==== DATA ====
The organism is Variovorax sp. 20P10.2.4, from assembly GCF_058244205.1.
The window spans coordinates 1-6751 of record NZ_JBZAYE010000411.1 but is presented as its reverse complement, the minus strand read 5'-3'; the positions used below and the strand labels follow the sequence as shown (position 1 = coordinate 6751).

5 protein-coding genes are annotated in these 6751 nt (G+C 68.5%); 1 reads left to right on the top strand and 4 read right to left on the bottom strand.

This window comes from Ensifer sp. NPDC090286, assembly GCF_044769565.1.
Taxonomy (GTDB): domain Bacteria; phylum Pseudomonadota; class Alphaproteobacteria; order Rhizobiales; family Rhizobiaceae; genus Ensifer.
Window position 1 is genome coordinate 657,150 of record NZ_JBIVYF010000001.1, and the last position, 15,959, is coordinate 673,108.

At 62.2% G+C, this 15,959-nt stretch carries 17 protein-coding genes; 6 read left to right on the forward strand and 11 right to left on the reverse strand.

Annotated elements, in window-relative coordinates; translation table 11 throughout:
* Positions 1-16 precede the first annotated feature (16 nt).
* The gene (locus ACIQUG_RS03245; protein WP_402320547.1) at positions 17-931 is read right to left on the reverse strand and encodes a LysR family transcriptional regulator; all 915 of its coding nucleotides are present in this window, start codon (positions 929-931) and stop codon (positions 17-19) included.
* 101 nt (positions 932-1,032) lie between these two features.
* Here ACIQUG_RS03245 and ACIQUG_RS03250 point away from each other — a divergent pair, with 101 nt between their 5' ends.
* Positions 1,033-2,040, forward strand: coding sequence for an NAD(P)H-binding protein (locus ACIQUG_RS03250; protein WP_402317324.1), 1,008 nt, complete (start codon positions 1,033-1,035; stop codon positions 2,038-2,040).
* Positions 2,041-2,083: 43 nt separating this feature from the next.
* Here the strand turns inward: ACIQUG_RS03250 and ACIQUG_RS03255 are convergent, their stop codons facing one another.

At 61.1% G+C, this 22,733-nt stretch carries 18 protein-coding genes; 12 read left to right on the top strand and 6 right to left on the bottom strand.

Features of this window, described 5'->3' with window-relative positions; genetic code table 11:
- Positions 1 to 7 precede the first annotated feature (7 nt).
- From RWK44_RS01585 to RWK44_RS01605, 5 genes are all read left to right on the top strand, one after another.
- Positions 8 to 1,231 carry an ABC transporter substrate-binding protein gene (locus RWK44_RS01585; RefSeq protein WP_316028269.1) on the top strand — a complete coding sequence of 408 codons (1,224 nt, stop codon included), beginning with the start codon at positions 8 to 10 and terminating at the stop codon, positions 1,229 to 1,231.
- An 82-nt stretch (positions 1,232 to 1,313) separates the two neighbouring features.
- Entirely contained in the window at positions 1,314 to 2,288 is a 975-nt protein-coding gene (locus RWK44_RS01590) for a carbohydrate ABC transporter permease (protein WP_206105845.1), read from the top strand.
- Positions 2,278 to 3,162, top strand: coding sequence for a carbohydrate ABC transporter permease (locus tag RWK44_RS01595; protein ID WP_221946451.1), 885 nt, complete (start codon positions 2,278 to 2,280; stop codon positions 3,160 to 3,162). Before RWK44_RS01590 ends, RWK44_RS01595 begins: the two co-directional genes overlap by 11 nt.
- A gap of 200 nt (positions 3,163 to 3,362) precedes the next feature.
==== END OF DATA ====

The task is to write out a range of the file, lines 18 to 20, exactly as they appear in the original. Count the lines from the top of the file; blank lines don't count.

- Positions 1 to 7 precede the first annotated feature (7 nt).
- From RWK44_RS01585 to RWK44_RS01605, 5 genes are all read left to right on the top strand, one after another.
- Positions 8 to 1,231 carry an ABC transporter substrate-binding protein gene (locus RWK44_RS01585; RefSeq protein WP_316028269.1) on the top strand — a complete coding sequence of 408 codons (1,224 nt, stop codon included), beginning with the start codon at positions 8 to 10 and terminating at the stop codon, positions 1,229 to 1,231.